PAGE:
- One Book, Many Gods: The One Book, One Twitter project launches tomorrow, and readers have selected Neil Gaiman's novel American Gods as their first title.
One Book, One Twitter founder Jeff Howe explained in a piece for Wired.com:
The aim with One Book, One Twitter is — like the one city, one book programme which inspired it — to get a zillion people all reading and talking about a single book.
On his blog, Gaiman himself expressed some uncertainty with the choice:
As an author, I'm half-pleased and half-not, mostly because American Gods is such a divisive sort of book. Some people love it, some sort of like it, and some people hate it....It's not a book I'd hand out to everyone, because the people who don't know anything about what I've written and who hate it...probably won't go and look any further.
I'm a big Neil Gaiman fan, but I have to sheepishly admit American Gods is my least favorite of his novels: some good stand-alone bits, a long, shaggy middle (hey kids, coin tricks!), and a bunch of stuff with gods that he did a whole lot better in The Sandman. I certainly didn't hate it, but I would direct newcomers to The Graveyard Book or Stardust first. (To say nothing of The Sandman.)
If you want to join in, just follow #1B1T2010 on Twitter. Maybe this is a good excuse to give it another try, but that ending... oh dear God, the ending is just so painful...
- The Wettest Bed: The New York Times and the Los Angeles Times each get a shot at Sarah Silverman's book The Bedwetter: Stories of Courage, Redemption, and Pee — and it turns out, they both like it.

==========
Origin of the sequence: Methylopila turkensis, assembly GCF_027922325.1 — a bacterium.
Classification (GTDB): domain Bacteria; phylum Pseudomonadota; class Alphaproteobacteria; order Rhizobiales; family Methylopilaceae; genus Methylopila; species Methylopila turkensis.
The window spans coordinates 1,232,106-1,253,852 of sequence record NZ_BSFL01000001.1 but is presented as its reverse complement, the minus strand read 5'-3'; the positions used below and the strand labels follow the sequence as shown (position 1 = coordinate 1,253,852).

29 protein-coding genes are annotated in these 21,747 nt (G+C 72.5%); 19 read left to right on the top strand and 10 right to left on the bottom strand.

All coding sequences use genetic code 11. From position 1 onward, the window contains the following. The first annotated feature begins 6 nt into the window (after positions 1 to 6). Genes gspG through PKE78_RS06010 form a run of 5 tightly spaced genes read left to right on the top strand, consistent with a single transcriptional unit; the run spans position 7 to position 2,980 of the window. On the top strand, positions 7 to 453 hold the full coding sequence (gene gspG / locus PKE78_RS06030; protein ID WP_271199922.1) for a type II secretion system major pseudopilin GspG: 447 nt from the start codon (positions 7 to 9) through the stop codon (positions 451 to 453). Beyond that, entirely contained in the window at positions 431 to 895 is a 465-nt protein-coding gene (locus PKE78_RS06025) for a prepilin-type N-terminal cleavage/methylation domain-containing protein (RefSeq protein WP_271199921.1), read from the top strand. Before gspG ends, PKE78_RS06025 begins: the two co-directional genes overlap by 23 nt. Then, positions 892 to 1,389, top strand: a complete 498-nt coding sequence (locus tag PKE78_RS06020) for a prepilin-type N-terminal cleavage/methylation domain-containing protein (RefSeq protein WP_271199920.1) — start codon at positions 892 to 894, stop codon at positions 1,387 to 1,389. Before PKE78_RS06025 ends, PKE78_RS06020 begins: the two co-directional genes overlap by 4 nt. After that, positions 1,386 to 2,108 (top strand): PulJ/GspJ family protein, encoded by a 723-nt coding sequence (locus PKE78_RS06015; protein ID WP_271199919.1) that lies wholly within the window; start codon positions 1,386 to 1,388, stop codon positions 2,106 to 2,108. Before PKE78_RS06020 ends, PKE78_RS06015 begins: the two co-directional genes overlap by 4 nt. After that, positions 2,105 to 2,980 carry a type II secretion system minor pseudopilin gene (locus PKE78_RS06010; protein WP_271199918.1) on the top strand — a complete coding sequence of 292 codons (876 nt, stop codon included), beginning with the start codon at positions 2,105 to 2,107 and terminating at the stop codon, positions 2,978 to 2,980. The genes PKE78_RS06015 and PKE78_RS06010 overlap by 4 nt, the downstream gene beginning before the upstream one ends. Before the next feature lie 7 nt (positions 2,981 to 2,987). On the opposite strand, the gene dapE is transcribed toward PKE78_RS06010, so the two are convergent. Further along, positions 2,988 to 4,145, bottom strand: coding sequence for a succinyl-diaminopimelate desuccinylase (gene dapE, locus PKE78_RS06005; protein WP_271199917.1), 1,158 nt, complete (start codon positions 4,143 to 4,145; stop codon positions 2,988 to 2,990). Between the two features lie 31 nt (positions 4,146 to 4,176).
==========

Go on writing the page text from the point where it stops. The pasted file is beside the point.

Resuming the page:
See if you can discern which Times published which quote:
A) [O]ften hilarious and occasionally revelatory....[A] mostly cohesive narrative of how a rebellious comic perspective evolved and became inseparable from the person who employs it...
B) Though Silverman's book provides her customary shock-and-awe humor...it is Silverman's honesty and vulnerability that are most surprising....Silverman's stand-up delivery transitions nicely to the page as she jumps from soft, sensitive subjects to taboos and tense topics.
Book News Round-up:
- Hey! This week's guest blogger, Emily Gould, was interviewed by GalleyCat about her days as a Gawker blogger, her new book And the Heart Says Whatever, and more!
Listen to the podcast here.
- Speaking of whom... GalleyCat proudly launches the World's Longest Literary Remix contest, "as nearly 150 pre-registered GalleyCat readers will rewrite a Horatio Alger novel for fun and prizes." Better hurry — the deadline is Monday, June 7th!
- As of last Friday, Apple has sold a million iPads — which means they've sold even faster than the iPhone.
That's particularly good news for Penguin, which has sold the most eBooks on the device (even as the numbers aren't so good on Amazon).
- ABC News takes a look at the some of the best recent crafts books.
- Moby-Dick: The Opera. Yeah, seriously. And it gets a decent review! (Via.)
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Chris Bolton co-created the all-ages webcomic Smash, which will soon be published by Candlewick Press, and created the comedy series Wage Slaves. His short story "The Red Room" was published in Portland Noir from Akashic Books.
Books mentioned in this post